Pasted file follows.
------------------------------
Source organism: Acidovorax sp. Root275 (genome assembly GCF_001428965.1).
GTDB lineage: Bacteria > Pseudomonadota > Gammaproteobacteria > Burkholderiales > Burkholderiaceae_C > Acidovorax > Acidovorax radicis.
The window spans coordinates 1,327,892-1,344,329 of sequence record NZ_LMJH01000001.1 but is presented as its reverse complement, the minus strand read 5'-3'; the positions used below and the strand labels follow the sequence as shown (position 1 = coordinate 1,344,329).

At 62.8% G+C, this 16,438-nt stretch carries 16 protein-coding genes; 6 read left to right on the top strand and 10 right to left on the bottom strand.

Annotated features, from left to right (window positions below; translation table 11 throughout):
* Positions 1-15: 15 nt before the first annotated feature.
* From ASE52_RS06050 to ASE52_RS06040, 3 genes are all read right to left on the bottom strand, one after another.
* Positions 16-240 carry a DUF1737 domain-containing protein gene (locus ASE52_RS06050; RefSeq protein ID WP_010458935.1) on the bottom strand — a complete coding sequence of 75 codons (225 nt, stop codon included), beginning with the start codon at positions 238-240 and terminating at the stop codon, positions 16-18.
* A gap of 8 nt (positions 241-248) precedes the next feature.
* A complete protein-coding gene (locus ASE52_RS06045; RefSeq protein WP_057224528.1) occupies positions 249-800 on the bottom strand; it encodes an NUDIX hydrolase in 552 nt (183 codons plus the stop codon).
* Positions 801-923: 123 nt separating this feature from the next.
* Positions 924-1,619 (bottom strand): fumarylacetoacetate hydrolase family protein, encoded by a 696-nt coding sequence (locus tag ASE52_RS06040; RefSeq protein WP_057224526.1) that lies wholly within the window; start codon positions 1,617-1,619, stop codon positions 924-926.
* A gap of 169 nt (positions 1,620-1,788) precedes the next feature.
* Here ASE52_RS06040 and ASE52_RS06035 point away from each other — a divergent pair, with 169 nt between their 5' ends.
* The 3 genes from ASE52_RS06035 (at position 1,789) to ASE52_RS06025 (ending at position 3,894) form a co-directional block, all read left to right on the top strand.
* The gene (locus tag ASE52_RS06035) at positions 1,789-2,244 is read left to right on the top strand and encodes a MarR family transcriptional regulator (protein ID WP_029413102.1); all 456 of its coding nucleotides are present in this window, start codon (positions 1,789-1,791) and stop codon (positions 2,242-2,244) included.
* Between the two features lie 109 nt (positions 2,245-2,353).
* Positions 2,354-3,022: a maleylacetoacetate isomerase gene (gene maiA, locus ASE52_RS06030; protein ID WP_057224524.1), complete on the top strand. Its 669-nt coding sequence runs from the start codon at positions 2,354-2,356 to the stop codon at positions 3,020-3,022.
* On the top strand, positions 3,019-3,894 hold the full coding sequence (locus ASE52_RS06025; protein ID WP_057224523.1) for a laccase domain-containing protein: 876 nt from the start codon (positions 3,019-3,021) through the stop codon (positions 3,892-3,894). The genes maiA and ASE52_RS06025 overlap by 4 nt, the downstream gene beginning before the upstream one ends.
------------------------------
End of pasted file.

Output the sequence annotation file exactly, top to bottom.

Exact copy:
Source organism: Acidovorax sp. Root275 (genome assembly GCF_001428965.1).
GTDB lineage: Bacteria > Pseudomonadota > Gammaproteobacteria > Burkholderiales > Burkholderiaceae_C > Acidovorax > Acidovorax radicis.
The window spans coordinates 1,327,892-1,344,329 of sequence record NZ_LMJH01000001.1 but is presented as its reverse complement, the minus strand read 5'-3'; the positions used below and the strand labels follow the sequence as shown (position 1 = coordinate 1,344,329).

At 62.8% G+C, this 16,438-nt stretch carries 16 protein-coding genes; 6 read left to right on the top strand and 10 right to left on the bottom strand.

Annotated features, from left to right (window positions below; translation table 11 throughout):
* Positions 1-15: 15 nt before the first annotated feature.
* From ASE52_RS06050 to ASE52_RS06040, 3 genes are all read right to left on the bottom strand, one after another.
* Positions 16-240 carry a DUF1737 domain-containing protein gene (locus ASE52_RS06050; RefSeq protein ID WP_010458935.1) on the bottom strand — a complete coding sequence of 75 codons (225 nt, stop codon included), beginning with the start codon at positions 238-240 and terminating at the stop codon, positions 16-18.
* A gap of 8 nt (positions 241-248) precedes the next feature.
* A complete protein-coding gene (locus ASE52_RS06045; RefSeq protein WP_057224528.1) occupies positions 249-800 on the bottom strand; it encodes an NUDIX hydrolase in 552 nt (183 codons plus the stop codon).
* Positions 801-923: 123 nt separating this feature from the next.
* Positions 924-1,619 (bottom strand): fumarylacetoacetate hydrolase family protein, encoded by a 696-nt coding sequence (locus tag ASE52_RS06040; RefSeq protein WP_057224526.1) that lies wholly within the window; start codon positions 1,617-1,619, stop codon positions 924-926.
* A gap of 169 nt (positions 1,620-1,788) precedes the next feature.
* Here ASE52_RS06040 and ASE52_RS06035 point away from each other — a divergent pair, with 169 nt between their 5' ends.
* The 3 genes from ASE52_RS06035 (at position 1,789) to ASE52_RS06025 (ending at position 3,894) form a co-directional block, all read left to right on the top strand.
* The gene (locus tag ASE52_RS06035) at positions 1,789-2,244 is read left to right on the top strand and encodes a MarR family transcriptional regulator (protein ID WP_029413102.1); all 456 of its coding nucleotides are present in this window, start codon (positions 1,789-1,791) and stop codon (positions 2,242-2,244) included.
* Between the two features lie 109 nt (positions 2,245-2,353).
* Positions 2,354-3,022: a maleylacetoacetate isomerase gene (gene maiA, locus ASE52_RS06030; protein ID WP_057224524.1), complete on the top strand. Its 669-nt coding sequence runs from the start codon at positions 2,354-2,356 to the stop codon at positions 3,020-3,022.
* On the top strand, positions 3,019-3,894 hold the full coding sequence (locus ASE52_RS06025; protein ID WP_057224523.1) for a laccase domain-containing protein: 876 nt from the start codon (positions 3,019-3,021) through the stop codon (positions 3,892-3,894). The genes maiA and ASE52_RS06025 overlap by 4 nt, the downstream gene beginning before the upstream one ends.